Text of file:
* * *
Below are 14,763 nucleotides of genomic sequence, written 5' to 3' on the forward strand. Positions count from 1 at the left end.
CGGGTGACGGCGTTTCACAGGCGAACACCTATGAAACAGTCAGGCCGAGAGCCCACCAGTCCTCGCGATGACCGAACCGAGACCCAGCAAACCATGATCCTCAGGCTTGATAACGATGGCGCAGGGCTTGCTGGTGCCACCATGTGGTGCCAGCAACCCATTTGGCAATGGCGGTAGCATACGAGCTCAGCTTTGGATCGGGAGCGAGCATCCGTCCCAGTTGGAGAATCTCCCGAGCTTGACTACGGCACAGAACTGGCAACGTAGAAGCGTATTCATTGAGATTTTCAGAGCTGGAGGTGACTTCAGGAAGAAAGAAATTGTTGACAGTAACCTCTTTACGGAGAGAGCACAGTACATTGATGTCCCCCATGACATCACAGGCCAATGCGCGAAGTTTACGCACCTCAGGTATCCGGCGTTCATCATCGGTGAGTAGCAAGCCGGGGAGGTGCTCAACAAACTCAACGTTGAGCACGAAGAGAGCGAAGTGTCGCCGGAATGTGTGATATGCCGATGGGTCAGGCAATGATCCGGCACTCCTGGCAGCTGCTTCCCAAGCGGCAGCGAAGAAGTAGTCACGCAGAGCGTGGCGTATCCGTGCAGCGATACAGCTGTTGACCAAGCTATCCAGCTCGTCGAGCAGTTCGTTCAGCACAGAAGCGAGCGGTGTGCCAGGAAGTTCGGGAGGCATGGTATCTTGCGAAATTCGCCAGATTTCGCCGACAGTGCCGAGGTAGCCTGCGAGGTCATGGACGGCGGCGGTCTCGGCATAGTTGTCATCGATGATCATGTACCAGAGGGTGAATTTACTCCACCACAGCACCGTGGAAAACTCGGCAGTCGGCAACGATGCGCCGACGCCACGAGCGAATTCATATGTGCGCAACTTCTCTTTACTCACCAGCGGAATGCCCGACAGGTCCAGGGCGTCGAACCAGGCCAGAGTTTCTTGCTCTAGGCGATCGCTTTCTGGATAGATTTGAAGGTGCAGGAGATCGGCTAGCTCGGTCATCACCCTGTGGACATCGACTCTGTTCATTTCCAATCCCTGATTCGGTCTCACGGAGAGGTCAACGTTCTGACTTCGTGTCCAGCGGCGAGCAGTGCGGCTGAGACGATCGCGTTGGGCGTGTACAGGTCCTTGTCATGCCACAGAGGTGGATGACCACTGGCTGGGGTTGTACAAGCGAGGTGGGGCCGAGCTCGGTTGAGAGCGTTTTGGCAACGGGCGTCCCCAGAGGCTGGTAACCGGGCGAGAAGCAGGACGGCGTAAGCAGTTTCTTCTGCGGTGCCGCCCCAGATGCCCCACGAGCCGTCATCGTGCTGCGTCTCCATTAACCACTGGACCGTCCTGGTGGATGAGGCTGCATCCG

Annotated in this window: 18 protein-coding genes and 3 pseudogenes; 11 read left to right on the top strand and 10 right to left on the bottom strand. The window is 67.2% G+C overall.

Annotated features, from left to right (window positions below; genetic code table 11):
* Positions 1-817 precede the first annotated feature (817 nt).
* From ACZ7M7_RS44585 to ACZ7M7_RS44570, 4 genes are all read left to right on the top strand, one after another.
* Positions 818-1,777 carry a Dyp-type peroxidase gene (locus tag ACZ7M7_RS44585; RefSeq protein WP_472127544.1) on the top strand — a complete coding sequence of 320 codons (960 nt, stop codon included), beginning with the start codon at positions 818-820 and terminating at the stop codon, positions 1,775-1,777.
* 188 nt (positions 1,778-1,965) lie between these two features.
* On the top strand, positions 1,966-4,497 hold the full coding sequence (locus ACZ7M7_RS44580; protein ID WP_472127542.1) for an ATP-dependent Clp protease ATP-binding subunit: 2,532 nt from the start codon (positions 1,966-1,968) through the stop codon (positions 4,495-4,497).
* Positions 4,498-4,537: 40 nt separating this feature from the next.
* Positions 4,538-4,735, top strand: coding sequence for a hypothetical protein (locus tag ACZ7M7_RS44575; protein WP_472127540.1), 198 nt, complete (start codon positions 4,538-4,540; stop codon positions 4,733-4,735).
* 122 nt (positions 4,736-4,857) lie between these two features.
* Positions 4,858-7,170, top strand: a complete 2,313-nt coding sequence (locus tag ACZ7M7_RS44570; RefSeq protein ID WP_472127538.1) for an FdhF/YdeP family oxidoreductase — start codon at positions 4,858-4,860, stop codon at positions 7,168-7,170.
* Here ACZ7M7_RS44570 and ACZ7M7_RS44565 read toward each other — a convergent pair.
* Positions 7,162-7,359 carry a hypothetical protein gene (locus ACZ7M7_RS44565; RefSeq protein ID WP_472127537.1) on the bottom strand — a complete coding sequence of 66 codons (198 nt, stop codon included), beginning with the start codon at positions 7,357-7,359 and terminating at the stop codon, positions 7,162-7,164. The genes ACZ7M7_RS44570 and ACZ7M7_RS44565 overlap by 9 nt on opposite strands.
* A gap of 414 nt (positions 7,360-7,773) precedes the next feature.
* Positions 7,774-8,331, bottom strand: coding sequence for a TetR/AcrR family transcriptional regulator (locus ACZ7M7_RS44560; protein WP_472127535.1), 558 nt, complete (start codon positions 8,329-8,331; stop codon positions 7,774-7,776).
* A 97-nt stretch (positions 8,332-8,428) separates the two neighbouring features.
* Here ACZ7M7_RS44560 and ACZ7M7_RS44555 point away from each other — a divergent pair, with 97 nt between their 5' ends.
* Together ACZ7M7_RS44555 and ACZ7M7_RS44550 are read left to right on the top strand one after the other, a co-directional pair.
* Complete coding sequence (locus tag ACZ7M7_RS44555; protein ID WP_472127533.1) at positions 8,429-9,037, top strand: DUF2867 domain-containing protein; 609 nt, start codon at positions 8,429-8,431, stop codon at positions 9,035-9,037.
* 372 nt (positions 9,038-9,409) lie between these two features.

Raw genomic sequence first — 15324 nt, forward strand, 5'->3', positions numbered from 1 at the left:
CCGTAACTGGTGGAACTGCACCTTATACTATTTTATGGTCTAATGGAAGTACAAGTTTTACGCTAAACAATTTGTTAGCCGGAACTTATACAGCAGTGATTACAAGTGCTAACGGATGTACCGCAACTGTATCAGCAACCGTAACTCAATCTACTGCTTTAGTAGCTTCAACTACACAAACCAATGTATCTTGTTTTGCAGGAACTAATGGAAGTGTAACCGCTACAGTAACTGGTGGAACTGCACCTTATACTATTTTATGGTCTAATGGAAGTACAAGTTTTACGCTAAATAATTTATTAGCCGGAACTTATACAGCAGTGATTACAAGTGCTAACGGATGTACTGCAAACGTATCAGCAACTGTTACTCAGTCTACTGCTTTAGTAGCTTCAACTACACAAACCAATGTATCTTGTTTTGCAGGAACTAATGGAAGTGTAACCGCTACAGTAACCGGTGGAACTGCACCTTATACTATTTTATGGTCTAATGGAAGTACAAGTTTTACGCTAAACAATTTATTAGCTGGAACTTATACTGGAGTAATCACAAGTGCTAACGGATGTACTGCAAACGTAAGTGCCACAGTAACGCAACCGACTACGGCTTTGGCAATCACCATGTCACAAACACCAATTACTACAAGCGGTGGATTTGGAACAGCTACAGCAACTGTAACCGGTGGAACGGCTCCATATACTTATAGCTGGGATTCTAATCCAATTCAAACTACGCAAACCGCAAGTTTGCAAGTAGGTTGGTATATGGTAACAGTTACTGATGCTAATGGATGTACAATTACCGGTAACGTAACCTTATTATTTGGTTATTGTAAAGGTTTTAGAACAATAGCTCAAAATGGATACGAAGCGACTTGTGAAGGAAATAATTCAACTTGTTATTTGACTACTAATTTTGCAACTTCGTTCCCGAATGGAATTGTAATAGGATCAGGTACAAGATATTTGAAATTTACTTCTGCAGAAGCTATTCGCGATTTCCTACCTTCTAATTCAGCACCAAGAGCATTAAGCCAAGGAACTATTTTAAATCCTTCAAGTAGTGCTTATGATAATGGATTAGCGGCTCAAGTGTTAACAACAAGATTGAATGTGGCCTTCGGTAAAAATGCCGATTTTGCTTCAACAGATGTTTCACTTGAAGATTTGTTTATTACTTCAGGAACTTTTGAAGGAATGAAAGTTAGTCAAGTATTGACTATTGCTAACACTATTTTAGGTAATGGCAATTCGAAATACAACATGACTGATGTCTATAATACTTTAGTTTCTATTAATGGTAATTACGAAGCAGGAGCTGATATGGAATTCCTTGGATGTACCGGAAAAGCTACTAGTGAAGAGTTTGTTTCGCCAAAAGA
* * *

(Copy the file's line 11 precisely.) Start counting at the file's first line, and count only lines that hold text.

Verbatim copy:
* Positions 4,538-4,735, top strand: coding sequence for a hypothetical protein (locus tag ACZ7M7_RS44575; protein WP_472127540.1), 198 nt, complete (start codon positions 4,538-4,540; stop codon positions 4,733-4,735).